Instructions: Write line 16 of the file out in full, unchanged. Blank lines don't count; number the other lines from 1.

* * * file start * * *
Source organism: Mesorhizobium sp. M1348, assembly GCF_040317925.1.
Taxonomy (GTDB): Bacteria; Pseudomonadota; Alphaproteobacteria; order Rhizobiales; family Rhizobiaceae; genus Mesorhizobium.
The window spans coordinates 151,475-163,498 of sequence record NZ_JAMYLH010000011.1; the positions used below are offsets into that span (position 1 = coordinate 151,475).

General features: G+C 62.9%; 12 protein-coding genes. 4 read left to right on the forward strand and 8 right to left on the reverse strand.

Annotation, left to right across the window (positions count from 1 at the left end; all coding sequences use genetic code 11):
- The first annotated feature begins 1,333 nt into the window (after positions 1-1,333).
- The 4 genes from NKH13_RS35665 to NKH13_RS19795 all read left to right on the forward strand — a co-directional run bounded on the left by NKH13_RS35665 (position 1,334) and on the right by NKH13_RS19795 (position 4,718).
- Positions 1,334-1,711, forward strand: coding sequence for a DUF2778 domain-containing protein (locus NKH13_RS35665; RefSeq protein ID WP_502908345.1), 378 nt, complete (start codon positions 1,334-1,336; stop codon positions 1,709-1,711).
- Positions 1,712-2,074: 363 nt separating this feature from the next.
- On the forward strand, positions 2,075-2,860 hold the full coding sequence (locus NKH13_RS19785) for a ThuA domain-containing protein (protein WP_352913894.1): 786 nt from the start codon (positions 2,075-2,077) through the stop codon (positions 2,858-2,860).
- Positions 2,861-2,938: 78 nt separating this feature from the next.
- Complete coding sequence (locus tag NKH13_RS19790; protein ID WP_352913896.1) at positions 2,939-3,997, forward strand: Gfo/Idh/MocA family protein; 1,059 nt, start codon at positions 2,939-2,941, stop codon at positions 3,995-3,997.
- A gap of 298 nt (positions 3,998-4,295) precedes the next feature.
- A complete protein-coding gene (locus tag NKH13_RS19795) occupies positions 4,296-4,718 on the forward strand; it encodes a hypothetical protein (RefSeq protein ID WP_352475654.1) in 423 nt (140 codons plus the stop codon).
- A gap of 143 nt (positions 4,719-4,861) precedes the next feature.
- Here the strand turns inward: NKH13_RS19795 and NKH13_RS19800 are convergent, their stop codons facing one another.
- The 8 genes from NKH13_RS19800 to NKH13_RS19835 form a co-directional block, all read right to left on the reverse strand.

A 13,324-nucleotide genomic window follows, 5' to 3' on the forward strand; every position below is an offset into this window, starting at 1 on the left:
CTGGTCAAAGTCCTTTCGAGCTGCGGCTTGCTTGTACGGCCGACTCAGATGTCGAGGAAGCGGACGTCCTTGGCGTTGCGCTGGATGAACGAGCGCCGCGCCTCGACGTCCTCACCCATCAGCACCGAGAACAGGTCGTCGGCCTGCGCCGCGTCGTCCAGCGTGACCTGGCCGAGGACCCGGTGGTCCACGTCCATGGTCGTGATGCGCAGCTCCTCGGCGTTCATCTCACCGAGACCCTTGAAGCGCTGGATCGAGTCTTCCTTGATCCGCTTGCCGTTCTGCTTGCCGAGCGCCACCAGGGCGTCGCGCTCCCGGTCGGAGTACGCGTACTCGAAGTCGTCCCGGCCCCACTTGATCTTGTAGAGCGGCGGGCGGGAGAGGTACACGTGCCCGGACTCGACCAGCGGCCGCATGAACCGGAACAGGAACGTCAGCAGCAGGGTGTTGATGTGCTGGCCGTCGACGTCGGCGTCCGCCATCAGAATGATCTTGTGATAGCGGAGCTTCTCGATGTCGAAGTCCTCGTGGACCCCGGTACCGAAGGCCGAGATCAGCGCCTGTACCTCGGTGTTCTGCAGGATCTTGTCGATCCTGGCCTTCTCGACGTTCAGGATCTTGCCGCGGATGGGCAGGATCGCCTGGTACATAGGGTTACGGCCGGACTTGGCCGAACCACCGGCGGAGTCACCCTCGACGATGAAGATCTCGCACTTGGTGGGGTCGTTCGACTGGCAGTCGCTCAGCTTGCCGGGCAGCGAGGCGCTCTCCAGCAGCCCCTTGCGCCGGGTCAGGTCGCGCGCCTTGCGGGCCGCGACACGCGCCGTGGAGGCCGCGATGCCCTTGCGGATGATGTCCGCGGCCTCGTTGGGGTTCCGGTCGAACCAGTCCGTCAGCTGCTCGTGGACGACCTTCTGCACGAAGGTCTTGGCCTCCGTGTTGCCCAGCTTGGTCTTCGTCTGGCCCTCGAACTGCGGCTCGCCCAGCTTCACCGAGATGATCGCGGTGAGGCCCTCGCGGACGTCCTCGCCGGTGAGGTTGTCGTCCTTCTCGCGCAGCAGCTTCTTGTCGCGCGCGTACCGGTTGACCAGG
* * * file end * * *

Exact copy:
- Here the strand turns inward: NKH13_RS19795 and NKH13_RS19800 are convergent, their stop codons facing one another.